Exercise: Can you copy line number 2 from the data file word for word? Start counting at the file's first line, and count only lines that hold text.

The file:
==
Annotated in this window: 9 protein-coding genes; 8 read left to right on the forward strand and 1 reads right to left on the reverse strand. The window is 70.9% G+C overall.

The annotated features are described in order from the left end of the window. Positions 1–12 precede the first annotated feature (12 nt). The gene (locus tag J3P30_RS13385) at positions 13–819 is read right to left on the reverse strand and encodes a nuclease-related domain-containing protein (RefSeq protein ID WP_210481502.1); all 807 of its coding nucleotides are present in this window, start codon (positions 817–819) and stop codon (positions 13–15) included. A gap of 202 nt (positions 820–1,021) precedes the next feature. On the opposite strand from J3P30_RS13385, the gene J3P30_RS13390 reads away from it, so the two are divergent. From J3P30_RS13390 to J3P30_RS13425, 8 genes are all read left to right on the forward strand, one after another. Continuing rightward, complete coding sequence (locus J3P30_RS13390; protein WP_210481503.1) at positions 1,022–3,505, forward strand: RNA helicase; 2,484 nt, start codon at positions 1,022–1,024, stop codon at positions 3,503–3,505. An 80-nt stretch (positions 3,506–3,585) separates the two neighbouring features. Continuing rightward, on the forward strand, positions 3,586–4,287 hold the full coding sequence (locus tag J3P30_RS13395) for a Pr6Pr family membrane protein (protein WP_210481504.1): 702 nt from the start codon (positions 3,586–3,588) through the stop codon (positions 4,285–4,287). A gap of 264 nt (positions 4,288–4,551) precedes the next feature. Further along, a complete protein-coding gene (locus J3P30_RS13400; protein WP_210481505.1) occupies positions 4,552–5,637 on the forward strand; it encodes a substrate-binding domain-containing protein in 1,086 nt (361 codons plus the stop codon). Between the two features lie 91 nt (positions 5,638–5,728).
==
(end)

The annotated features are described in order from the left end of the window. Positions 1–12 precede the first annotated feature (12 nt). The gene (locus tag J3P30_RS13385) at positions 13–819 is read right to left on the reverse strand and encodes a nuclease-related domain-containing protein (RefSeq protein ID WP_210481502.1); all 807 of its coding nucleotides are present in this window, start codon (positions 817–819) and stop codon (positions 13–15) included. A gap of 202 nt (positions 820–1,021) precedes the next feature. On the opposite strand from J3P30_RS13385, the gene J3P30_RS13390 reads away from it, so the two are divergent. From J3P30_RS13390 to J3P30_RS13425, 8 genes are all read left to right on the forward strand, one after another. Continuing rightward, complete coding sequence (locus J3P30_RS13390; protein WP_210481503.1) at positions 1,022–3,505, forward strand: RNA helicase; 2,484 nt, start codon at positions 1,022–1,024, stop codon at positions 3,503–3,505. An 80-nt stretch (positions 3,506–3,585) separates the two neighbouring features. Continuing rightward, on the forward strand, positions 3,586–4,287 hold the full coding sequence (locus tag J3P30_RS13395) for a Pr6Pr family membrane protein (protein WP_210481504.1): 702 nt from the start codon (positions 3,586–3,588) through the stop codon (positions 4,285–4,287). A gap of 264 nt (positions 4,288–4,551) precedes the next feature. Further along, a complete protein-coding gene (locus J3P30_RS13400; protein WP_210481505.1) occupies positions 4,552–5,637 on the forward strand; it encodes a substrate-binding domain-containing protein in 1,086 nt (361 codons plus the stop codon). Between the two features lie 91 nt (positions 5,638–5,728).